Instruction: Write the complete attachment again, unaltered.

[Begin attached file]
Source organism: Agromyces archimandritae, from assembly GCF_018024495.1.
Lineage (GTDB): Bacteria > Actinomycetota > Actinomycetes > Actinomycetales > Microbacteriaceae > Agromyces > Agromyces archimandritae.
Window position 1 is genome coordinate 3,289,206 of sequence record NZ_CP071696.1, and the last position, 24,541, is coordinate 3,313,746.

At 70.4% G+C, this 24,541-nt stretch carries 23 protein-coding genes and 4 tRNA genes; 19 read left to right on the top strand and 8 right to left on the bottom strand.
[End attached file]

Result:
Source organism: Agromyces archimandritae, from assembly GCF_018024495.1.
Lineage (GTDB): Bacteria > Actinomycetota > Actinomycetes > Actinomycetales > Microbacteriaceae > Agromyces > Agromyces archimandritae.
Window position 1 is genome coordinate 3,289,206 of sequence record NZ_CP071696.1, and the last position, 24,541, is coordinate 3,313,746.

At 70.4% G+C, this 24,541-nt stretch carries 23 protein-coding genes and 4 tRNA genes; 19 read left to right on the top strand and 8 right to left on the bottom strand.